At the beginning of a new year, I always read my previous years’ journal. And last year, a lot of my journal was about THE DIET. And diet-wise, you might say I’ve made a major lifestyle change. In some respects it was a sudden change, in others, more gradual, and always a work-in-progress.
In January of 2013, before they finished sweeping the confetti off Times Square, totally surprising myself since I’m the gal who said she’d never diet again, yet who was growing weary of the roll of jell-o spilling over the top of her jeans, I let myself get swept up in the a New-Year’s-Resolution-Diet-Frenzy via the Today Show.
The diet that captivated me: David Zinczenko’s 8-Hour Diet. (A version of intermittent fasting.) The next day I quit eating breakfast and never looked back.
The flip-side of skipping breakfast was that by noon I was ravenous... I wanted to eat everything that wasn’t nailed down... but I was banking on the 8-HD promise that if I limiting eating to an 8-hour window there would be a magical metabolic-shift allowing weight to effortlessly disappear. There was the added incentive that I could eat “whatever I wanted,” as long as I included at least 2 of the 8 “power foods” at each meal and snack (lean protein, walnuts, seeds, berries, other fruits, green leafy veggies, dairy, and whole grains) and did an intense 8-minute cardio workout first-thing every morning to jump-start my metabolism. (The “power food” thing was easy... I was already eating that way, but I prefer a slower paced workout later in the morning or afternoon, so I wasn't getting the promised metabolic jump-start. Maybe that’s why my weight loss was so painfully slow.)
Anyway, it didn’t take long to realize that if I ate “as much as I wanted” at noon, I was asking for a serious case of heartburn. I learned that I needed to eat light for my first meal, after not eating for 16 hours, to give my stomach a chance to wrap itself around food more gradually. So instead of eating a large brunch I started breaking my “fast” with a normal-sized lunch: a sandwich, a few chips, fruit, veggies, a little chocolate...
Truth be told, if you skip breakfast, depending on how many calories your breakfast adds up to, and mine was running about 400 calories, what you’ve actually got is caloric deficit masquerading as a magical metabolic shift. I’m convinced that Zinczenko is hoping that you won’t be eating as much if you only eat during that crucial 8-hour window. (By the way, you can pick any 8-hour window you want, but for me, the noon-8 p.m. time frame works best.)
By limiting eating to an 8-hour window, the potential for cutting calories, for some, is huge, since some folks eat every waking hour, and 20% of Americans report that they get less than 6 hours of sleep on average. But for me, that 400-calorie daily deficit, while significant, didn’t provide much quick-weight-loss excitement. But I stuck to it, and within 6 weeks, I’d lost 3 pounds. My waistbands were starting to feel a little bit looser.
Remember the part about the diet being a work-in-progress. My initial goal was to get under the “overweight” range for my height. When I started the diet I weighed 172 pounds. The top “normal” weight for my height is 160. After that first 3 pounds came off, every few weeks, whenever I felt like I was hitting a plateau, I downsized how much I was eating just a little bit. The first thing to go was the chips at noon, then I switched from mayo on my sandwich to mustard. I never gave up chocolate. The only way I’ll give up chocolate is at gunpoint.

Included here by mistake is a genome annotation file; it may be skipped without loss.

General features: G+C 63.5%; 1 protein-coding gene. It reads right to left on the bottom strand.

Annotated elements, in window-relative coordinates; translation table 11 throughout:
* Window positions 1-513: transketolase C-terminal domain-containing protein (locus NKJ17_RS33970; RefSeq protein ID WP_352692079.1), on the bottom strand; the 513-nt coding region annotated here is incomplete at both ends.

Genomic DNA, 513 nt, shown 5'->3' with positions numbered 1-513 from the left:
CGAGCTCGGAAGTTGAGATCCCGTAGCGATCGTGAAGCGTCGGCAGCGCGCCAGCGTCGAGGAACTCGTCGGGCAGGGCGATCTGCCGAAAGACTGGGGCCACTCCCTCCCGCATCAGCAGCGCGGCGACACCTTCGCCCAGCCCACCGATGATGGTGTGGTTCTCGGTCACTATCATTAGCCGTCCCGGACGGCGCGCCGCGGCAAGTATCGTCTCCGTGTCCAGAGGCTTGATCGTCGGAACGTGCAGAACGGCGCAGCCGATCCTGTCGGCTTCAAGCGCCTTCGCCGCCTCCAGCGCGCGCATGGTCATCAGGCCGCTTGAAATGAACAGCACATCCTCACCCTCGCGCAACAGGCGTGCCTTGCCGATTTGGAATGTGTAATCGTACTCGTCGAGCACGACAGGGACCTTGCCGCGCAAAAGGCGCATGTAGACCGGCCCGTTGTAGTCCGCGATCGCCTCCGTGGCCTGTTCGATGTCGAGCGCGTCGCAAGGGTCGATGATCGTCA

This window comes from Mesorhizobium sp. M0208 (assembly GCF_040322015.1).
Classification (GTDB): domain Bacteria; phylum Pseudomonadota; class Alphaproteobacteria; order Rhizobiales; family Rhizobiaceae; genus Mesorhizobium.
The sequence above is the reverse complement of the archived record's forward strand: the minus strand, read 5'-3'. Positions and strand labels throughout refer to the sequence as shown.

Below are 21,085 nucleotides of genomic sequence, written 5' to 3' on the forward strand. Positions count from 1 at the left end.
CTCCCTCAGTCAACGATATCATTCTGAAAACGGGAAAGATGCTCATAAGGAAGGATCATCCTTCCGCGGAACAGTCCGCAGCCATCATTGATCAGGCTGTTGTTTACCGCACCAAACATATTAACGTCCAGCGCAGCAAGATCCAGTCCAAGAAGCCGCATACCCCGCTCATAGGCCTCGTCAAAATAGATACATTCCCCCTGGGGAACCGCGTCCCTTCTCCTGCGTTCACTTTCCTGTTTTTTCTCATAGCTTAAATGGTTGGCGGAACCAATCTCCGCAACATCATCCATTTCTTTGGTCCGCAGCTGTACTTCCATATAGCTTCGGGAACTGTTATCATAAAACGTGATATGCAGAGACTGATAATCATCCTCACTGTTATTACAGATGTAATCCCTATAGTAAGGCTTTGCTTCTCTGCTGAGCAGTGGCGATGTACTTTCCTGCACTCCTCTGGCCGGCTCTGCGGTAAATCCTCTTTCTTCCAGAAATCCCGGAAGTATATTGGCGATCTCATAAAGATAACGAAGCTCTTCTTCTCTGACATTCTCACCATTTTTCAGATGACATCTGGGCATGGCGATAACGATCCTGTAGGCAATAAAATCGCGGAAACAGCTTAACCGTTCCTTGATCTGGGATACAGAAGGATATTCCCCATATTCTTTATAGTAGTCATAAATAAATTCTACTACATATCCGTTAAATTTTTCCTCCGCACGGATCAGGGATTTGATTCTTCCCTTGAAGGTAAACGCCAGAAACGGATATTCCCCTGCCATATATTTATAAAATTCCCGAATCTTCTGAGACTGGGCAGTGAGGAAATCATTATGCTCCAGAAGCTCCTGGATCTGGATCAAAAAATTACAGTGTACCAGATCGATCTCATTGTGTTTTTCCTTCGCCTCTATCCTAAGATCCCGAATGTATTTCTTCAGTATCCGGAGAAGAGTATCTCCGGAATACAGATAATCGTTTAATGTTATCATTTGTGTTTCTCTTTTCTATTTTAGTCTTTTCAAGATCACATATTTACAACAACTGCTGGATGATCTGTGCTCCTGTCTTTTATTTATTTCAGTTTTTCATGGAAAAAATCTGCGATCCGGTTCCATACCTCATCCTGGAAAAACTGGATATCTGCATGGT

The less you weigh, the less you need to eat to maintain that weight. For instance, if you want to weigh 160, and you eat the amount of calories that your body needs to maintain 160 (based on age, gender, and activity level) eventually you will weigh 160. It might take a while though. It’s sort of an inexact science, and I’m sort of an inexact statistician, but I must have been doing something right, because sure enough, by mid-June I weighed 160. 12 pounds off in 23 weeks. About a ½ pound a week.
My next goal was to be a little under the absolute top “normal” weight for my height and go for 155 pounds. That’s when I discovered the smoothie lunch. Since July, I’ve been drinking my Elixer of Life Smoothie at noon... 400 calories of nutrition-packed deliciousness with a side order of almonds and a little dark chocolate adds up to 600 calories. Another caloric down-size and within 11 weeks, that last 5 pounds melted away.
Fast in the morning, smoothie at noon, and for dinner... I FEAST... I eat what I want... a delicious meal with all food groups* represented. I don’t count calories, fat grams, carbs, or anything else that’s countable. (Well, that’s not totally true. In order to maintain 155, I did a little research and know that need about 2350 calories a day. I’ve done a few random calorie counts and I’m in the ballpark.)
I’ve been at 155 pounds give or take a ½ pound for the past 6 weeks. Since I don’t plan on eating less or exercising** more that’s probably where I’ll stay. I don’t need to be any smaller. I’m at a good weight. I feel great. And all my clothes fit.
My newest goal is to maintain this weight for a year... because maintenance, by definition, means maintaining weight loss for at least a year. If I keep doing what I’m doing, and I’m planning on it, I will.
*I consider dessert a food group
**I exercise 5 days a week. Walk. Bike. Yoga. Light weights. In varying combinations.
This post is not intended in any way, shape, or form to be medical or dietary advice. Please consult a reliable health care practitioner before starting any diet/fitness program.